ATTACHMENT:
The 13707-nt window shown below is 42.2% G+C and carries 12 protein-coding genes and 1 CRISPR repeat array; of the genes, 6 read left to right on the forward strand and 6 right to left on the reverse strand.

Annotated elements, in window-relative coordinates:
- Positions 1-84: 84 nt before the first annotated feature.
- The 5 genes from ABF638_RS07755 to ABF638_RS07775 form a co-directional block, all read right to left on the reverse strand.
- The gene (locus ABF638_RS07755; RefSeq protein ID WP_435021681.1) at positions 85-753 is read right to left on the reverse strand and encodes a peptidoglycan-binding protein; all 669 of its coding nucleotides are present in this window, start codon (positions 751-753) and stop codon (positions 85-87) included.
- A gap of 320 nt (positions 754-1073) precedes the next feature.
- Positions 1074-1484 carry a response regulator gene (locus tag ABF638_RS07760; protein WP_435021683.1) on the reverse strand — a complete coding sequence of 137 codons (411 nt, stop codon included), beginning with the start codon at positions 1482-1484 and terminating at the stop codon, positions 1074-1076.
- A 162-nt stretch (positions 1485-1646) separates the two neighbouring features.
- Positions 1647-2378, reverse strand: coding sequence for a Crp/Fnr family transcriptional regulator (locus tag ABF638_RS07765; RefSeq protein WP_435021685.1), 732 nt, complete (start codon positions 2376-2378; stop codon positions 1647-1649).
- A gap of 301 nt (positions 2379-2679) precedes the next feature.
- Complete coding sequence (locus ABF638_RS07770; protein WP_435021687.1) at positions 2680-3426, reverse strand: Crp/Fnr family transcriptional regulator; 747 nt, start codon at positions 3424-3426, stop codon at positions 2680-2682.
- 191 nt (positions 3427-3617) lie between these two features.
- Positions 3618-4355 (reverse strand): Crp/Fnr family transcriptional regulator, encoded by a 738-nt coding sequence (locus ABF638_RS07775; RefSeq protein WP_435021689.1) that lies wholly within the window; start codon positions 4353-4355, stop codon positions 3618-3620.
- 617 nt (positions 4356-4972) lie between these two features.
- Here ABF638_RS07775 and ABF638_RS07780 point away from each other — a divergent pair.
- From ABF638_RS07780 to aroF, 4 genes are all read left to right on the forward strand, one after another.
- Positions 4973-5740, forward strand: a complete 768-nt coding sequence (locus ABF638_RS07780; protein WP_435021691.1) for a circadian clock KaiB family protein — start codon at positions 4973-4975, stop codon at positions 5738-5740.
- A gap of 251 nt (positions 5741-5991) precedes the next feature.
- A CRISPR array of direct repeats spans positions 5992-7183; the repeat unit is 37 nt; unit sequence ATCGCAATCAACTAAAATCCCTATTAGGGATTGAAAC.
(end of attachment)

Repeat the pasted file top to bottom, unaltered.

The 13707-nt window shown below is 42.2% G+C and carries 12 protein-coding genes and 1 CRISPR repeat array; of the genes, 6 read left to right on the forward strand and 6 right to left on the reverse strand.

Annotated elements, in window-relative coordinates:
- Positions 1-84: 84 nt before the first annotated feature.
- The 5 genes from ABF638_RS07755 to ABF638_RS07775 form a co-directional block, all read right to left on the reverse strand.
- The gene (locus ABF638_RS07755; RefSeq protein ID WP_435021681.1) at positions 85-753 is read right to left on the reverse strand and encodes a peptidoglycan-binding protein; all 669 of its coding nucleotides are present in this window, start codon (positions 751-753) and stop codon (positions 85-87) included.
- A gap of 320 nt (positions 754-1073) precedes the next feature.
- Positions 1074-1484 carry a response regulator gene (locus tag ABF638_RS07760; protein WP_435021683.1) on the reverse strand — a complete coding sequence of 137 codons (411 nt, stop codon included), beginning with the start codon at positions 1482-1484 and terminating at the stop codon, positions 1074-1076.
- A 162-nt stretch (positions 1485-1646) separates the two neighbouring features.
- Positions 1647-2378, reverse strand: coding sequence for a Crp/Fnr family transcriptional regulator (locus tag ABF638_RS07765; RefSeq protein WP_435021685.1), 732 nt, complete (start codon positions 2376-2378; stop codon positions 1647-1649).
- A gap of 301 nt (positions 2379-2679) precedes the next feature.
- Complete coding sequence (locus ABF638_RS07770; protein WP_435021687.1) at positions 2680-3426, reverse strand: Crp/Fnr family transcriptional regulator; 747 nt, start codon at positions 3424-3426, stop codon at positions 2680-2682.
- 191 nt (positions 3427-3617) lie between these two features.
- Positions 3618-4355 (reverse strand): Crp/Fnr family transcriptional regulator, encoded by a 738-nt coding sequence (locus ABF638_RS07775; RefSeq protein WP_435021689.1) that lies wholly within the window; start codon positions 4353-4355, stop codon positions 3618-3620.
- 617 nt (positions 4356-4972) lie between these two features.
- Here ABF638_RS07775 and ABF638_RS07780 point away from each other — a divergent pair.
- From ABF638_RS07780 to aroF, 4 genes are all read left to right on the forward strand, one after another.
- Positions 4973-5740, forward strand: a complete 768-nt coding sequence (locus ABF638_RS07780; protein WP_435021691.1) for a circadian clock KaiB family protein — start codon at positions 4973-4975, stop codon at positions 5738-5740.
- A gap of 251 nt (positions 5741-5991) precedes the next feature.
- A CRISPR array of direct repeats spans positions 5992-7183; the repeat unit is 37 nt; unit sequence ATCGCAATCAACTAAAATCCCTATTAGGGATTGAAAC.